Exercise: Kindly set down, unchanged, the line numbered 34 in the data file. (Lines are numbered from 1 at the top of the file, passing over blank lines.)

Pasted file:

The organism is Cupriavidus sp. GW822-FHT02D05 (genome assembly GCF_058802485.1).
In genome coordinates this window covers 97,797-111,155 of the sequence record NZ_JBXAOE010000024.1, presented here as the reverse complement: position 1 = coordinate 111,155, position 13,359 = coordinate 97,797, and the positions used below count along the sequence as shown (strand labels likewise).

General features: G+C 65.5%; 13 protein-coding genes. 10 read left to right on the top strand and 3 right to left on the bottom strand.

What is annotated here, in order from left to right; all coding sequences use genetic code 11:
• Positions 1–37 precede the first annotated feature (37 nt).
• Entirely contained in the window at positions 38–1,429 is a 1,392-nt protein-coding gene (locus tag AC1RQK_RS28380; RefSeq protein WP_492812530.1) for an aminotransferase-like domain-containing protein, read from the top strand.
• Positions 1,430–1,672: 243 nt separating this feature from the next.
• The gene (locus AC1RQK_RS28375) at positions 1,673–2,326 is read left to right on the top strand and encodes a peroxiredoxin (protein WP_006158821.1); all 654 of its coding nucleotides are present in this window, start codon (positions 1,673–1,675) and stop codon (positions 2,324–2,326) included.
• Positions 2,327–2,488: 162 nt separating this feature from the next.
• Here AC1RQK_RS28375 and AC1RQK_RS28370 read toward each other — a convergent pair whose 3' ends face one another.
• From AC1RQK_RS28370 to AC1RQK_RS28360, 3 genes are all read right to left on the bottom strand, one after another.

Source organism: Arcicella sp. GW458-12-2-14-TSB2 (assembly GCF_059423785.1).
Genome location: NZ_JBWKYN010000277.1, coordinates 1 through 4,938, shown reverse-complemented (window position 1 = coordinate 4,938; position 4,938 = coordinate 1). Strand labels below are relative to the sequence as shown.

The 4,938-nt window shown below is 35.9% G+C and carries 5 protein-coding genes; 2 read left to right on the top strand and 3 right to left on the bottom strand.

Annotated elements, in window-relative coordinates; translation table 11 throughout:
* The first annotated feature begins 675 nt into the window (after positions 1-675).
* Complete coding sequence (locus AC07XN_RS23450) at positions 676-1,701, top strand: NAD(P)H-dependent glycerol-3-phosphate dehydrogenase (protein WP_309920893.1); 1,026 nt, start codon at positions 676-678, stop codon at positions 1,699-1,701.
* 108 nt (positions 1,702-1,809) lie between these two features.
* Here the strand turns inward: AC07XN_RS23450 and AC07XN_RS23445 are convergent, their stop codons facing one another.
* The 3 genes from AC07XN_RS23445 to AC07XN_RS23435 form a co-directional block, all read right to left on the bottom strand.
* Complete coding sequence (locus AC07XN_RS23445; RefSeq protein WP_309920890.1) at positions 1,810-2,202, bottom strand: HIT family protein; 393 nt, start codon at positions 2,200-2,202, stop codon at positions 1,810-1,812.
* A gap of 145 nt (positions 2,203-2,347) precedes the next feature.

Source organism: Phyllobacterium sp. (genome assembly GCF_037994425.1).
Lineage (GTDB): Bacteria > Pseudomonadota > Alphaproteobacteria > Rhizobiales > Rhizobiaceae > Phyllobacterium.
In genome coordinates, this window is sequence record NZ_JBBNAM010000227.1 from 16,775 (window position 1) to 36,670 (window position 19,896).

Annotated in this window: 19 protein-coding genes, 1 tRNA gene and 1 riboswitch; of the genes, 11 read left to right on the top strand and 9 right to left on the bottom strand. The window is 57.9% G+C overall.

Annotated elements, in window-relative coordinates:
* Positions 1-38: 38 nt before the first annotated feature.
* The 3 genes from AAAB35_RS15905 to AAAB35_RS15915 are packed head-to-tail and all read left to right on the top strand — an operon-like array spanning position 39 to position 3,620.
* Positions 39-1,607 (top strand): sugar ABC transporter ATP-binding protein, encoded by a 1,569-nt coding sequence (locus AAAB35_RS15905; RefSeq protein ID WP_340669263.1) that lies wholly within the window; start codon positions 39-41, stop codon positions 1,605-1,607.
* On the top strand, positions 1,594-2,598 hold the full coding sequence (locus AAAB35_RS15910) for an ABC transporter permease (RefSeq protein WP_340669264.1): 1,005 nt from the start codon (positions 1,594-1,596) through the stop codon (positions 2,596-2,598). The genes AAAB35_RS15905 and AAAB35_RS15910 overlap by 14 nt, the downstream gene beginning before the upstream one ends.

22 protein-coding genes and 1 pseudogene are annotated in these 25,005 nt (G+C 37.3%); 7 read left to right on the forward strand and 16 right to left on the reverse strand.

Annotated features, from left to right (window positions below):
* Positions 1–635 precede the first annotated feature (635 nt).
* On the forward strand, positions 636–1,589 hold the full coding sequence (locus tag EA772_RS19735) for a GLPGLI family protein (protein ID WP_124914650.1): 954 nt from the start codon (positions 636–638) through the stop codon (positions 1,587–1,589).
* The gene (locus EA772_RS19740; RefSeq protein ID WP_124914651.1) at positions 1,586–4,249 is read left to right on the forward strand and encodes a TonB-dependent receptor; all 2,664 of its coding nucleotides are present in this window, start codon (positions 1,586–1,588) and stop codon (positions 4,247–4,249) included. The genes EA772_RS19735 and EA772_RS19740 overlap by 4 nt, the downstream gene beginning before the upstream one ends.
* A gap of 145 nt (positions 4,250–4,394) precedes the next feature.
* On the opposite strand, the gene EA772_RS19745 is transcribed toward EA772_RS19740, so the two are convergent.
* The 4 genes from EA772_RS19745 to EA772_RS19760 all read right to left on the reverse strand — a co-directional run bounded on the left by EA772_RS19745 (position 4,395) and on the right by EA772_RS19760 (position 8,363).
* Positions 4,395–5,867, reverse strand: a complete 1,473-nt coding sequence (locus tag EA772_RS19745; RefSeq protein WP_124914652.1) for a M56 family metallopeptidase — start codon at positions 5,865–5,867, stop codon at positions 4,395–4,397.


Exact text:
* Positions 1–635 precede the first annotated feature (635 nt).